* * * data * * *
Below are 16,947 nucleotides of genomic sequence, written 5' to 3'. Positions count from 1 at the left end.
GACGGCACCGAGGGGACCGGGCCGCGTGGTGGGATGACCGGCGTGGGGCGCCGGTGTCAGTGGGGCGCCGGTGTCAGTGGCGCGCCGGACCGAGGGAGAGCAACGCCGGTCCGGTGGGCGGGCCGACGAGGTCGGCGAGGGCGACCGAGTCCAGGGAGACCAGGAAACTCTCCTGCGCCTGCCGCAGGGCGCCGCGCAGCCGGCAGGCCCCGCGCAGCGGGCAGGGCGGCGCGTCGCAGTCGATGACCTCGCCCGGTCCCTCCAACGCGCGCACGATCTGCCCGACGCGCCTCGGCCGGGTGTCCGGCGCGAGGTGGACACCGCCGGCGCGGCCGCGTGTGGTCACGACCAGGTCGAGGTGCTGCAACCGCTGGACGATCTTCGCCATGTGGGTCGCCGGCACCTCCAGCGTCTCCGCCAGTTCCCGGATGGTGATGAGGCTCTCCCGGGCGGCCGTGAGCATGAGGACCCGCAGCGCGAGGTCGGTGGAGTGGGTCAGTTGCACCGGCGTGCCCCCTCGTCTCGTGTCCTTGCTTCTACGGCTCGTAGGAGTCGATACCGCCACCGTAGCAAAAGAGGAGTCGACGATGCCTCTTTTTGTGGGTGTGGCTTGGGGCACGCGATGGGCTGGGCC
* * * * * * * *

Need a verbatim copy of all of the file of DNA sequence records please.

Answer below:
Below are 16,947 nucleotides of genomic sequence, written 5' to 3'. Positions count from 1 at the left end.
GACGGCACCGAGGGGACCGGGCCGCGTGGTGGGATGACCGGCGTGGGGCGCCGGTGTCAGTGGGGCGCCGGTGTCAGTGGCGCGCCGGACCGAGGGAGAGCAACGCCGGTCCGGTGGGCGGGCCGACGAGGTCGGCGAGGGCGACCGAGTCCAGGGAGACCAGGAAACTCTCCTGCGCCTGCCGCAGGGCGCCGCGCAGCCGGCAGGCCCCGCGCAGCGGGCAGGGCGGCGCGTCGCAGTCGATGACCTCGCCCGGTCCCTCCAACGCGCGCACGATCTGCCCGACGCGCCTCGGCCGGGTGTCCGGCGCGAGGTGGACACCGCCGGCGCGGCCGCGTGTGGTCACGACCAGGTCGAGGTGCTGCAACCGCTGGACGATCTTCGCCATGTGGGTCGCCGGCACCTCCAGCGTCTCCGCCAGTTCCCGGATGGTGATGAGGCTCTCCCGGGCGGCCGTGAGCATGAGGACCCGCAGCGCGAGGTCGGTGGAGTGGGTCAGTTGCACCGGCGTGCCCCCTCGTCTCGTGTCCTTGCTTCTACGGCTCGTAGGAGTCGATACCGCCACCGTAGCAAAAGAGGAGTCGACGATGCCTCTTTTTGTGGGTGTGGCTTGGGGCACGCGATGGGCTGGGCC